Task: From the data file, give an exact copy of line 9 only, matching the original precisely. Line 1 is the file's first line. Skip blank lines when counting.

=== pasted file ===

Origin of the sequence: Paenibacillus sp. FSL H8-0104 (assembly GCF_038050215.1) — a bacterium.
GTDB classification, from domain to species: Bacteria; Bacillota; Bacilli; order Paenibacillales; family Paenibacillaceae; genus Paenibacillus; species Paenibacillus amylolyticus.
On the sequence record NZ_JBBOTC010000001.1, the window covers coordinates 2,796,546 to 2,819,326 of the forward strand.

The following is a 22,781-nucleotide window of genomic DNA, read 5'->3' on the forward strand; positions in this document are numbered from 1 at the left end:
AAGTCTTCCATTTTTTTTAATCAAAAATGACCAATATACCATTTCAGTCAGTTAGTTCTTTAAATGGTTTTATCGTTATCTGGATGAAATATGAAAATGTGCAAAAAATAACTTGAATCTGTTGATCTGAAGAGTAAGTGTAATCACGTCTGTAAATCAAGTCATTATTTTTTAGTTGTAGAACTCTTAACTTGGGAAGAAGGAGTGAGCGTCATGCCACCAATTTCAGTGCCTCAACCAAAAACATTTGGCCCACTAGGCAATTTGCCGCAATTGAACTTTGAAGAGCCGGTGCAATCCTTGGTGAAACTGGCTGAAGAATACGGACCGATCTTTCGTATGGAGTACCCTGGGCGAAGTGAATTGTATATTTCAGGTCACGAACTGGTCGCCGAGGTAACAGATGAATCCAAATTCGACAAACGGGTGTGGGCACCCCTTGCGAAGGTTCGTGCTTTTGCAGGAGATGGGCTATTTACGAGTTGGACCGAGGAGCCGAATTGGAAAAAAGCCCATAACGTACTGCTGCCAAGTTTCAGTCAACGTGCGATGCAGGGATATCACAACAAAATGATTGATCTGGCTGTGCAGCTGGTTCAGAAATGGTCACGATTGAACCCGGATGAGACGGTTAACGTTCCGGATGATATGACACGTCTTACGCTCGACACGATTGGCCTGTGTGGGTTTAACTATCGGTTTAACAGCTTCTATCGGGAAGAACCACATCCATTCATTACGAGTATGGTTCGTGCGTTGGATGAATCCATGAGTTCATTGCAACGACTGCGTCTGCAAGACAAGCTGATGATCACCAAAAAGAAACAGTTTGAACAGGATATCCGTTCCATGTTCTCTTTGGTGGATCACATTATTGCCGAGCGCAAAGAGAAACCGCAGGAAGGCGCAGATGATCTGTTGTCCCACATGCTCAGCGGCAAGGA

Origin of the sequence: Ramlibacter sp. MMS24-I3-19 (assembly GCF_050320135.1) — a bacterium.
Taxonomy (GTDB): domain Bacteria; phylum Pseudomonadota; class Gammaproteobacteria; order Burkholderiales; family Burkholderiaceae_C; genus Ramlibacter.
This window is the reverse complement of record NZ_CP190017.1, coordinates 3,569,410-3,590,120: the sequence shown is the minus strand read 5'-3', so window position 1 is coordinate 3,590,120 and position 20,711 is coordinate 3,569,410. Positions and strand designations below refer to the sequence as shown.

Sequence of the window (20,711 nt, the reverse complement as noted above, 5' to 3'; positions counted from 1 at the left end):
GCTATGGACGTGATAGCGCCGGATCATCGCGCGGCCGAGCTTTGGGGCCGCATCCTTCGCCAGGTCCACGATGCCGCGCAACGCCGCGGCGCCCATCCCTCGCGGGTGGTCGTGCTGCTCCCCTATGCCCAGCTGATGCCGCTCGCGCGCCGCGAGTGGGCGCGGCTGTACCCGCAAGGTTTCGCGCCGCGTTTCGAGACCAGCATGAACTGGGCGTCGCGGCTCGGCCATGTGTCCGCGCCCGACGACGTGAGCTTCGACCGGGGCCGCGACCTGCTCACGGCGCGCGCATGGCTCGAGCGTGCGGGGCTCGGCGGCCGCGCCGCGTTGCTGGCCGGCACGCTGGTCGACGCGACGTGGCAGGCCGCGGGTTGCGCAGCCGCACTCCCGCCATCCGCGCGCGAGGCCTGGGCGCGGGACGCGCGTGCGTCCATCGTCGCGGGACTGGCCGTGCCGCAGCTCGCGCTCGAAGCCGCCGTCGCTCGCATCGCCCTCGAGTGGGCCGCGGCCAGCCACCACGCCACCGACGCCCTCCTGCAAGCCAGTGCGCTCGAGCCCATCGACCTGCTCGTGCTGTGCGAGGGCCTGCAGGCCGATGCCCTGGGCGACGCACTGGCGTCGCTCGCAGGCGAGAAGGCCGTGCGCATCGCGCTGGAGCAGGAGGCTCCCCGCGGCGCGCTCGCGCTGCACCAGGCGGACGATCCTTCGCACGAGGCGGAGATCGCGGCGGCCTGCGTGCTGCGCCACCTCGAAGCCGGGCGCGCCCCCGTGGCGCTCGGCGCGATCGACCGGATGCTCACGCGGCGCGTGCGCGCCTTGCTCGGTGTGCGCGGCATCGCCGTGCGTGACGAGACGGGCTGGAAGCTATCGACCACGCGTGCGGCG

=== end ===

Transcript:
Sequence of the window (20,711 nt, the reverse complement as noted above, 5' to 3'; positions counted from 1 at the left end):